Other Items on Defendant
A judge or jury may look at whether any other items actually found on the defendant indicate a link between the defendant and the illegal items discovered. For example, if a baggie of marijuana is discovered under a seat in the car, a jury might more likely conclude that the defendant was in constructive possession if the police also found a marijuana pipe in the defendant’s pant pocket.
Defendant's History of Drug Use
A judge or jury or court may consider the defendant’s previous history of drug use, if any, including whether the defendant has any previous arrests or convictions for drug possession. For example, when a defendant has been previously convicted of cocaine possession, a jury is less likely to believe that the defendant thought the bag of white powder in the center console was just powdered sugar.
Ownership of the Car
A judge or jury may also consider who actually owns the car where the drugs were found. For example, a jury is more likely to conclude that the driver had constructive possession of the meth under the driver seat if the driver actually owns the truck, instead of having recently borrowed the truck from his uncle for a short period of time.
Additional Items Belonging to the Defendant
A judge or jury may consider other items when they clearly belong to the defendant and are discovered alongside the illegal drugs or paraphernalia. For example, a judge is more likely to find that the defendant was in constructive possession of the illegal drugs if the drugs were found in a gym bag along with a gym membership tag in the defendant’s name, the defendant’s wallet, and the defendant’s photo ID.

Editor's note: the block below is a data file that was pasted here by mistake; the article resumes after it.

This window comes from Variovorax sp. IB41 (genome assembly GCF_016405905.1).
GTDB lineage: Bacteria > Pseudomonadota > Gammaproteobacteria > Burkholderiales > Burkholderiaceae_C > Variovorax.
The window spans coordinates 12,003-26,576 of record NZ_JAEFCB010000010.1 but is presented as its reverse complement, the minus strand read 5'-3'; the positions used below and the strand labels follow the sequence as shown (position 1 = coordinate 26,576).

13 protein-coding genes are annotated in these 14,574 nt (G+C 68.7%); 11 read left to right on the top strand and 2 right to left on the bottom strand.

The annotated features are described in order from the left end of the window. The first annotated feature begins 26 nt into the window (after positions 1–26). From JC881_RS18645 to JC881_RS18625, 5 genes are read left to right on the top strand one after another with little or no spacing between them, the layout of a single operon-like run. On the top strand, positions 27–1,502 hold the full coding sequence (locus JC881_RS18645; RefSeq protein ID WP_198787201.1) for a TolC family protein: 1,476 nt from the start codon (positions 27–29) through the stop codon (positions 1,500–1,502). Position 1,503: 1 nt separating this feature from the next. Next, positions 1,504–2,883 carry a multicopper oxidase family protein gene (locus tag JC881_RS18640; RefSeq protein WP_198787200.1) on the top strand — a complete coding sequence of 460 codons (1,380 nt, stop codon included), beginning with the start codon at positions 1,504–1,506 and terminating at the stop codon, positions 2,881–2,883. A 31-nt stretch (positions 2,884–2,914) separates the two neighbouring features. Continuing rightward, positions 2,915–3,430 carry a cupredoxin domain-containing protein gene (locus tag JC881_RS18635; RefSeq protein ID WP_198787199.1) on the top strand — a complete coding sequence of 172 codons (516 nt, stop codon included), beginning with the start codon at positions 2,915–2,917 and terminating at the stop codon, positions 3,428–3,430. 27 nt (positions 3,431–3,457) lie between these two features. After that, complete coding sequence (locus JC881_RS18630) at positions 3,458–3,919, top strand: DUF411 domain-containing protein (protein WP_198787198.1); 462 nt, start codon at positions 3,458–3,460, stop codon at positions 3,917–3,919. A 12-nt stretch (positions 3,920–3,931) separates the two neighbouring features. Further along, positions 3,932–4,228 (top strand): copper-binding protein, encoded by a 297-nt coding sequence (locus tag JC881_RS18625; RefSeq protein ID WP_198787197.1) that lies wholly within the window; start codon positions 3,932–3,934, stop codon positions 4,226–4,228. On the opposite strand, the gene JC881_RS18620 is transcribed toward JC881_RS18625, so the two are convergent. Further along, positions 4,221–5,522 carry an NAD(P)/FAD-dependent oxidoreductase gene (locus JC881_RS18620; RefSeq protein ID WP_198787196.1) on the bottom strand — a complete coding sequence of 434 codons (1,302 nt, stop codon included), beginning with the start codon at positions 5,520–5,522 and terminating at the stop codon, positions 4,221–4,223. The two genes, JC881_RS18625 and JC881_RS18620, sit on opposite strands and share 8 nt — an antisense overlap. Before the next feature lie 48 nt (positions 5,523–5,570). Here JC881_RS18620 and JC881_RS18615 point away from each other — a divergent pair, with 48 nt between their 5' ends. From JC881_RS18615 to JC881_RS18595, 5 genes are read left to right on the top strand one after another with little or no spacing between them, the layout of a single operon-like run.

Presence of Other People
A judge or jury may consider whether the police found other people in possession of drugs or paraphernalia besides the defendant. For example, if the police find several pounds of marijuana in the trunk with a digital scale and pile of cash, a jury would be less likely to find the defendant in constructive possession with intent to distribute if the defendant only had a small drug pipe in her pocket while another passenger had a drug pipe, plus several hundred dollars in cash and a box of plastic baggies.
Other Incriminating Behavior
A judge or jury might also look to other evidence about the defendant’s behavior and whether it is consistent with possible drug possession. For example, a jury would be more likely to find the defendant in constructive possession of the mushrooms found in the center console if the begs the officer not to search the center console or tries to run away after getting out of the car.
Constructive Possession Outside of Vehicle
While this article highlights the doctrine of constructive possession in the context of traffic stops in vehicles, the same concepts apply in many other everyday situations. For example, constructive possession issues commonly arrive when drugs are discovered in an apartment shared between roommates or co-workers who share a common work space.
If you, or somebody that you love, have been charged with possession of illegal drugs or paraphernalia, please call or click here to speak with an attorney who is experienced in criminal defense attorney today.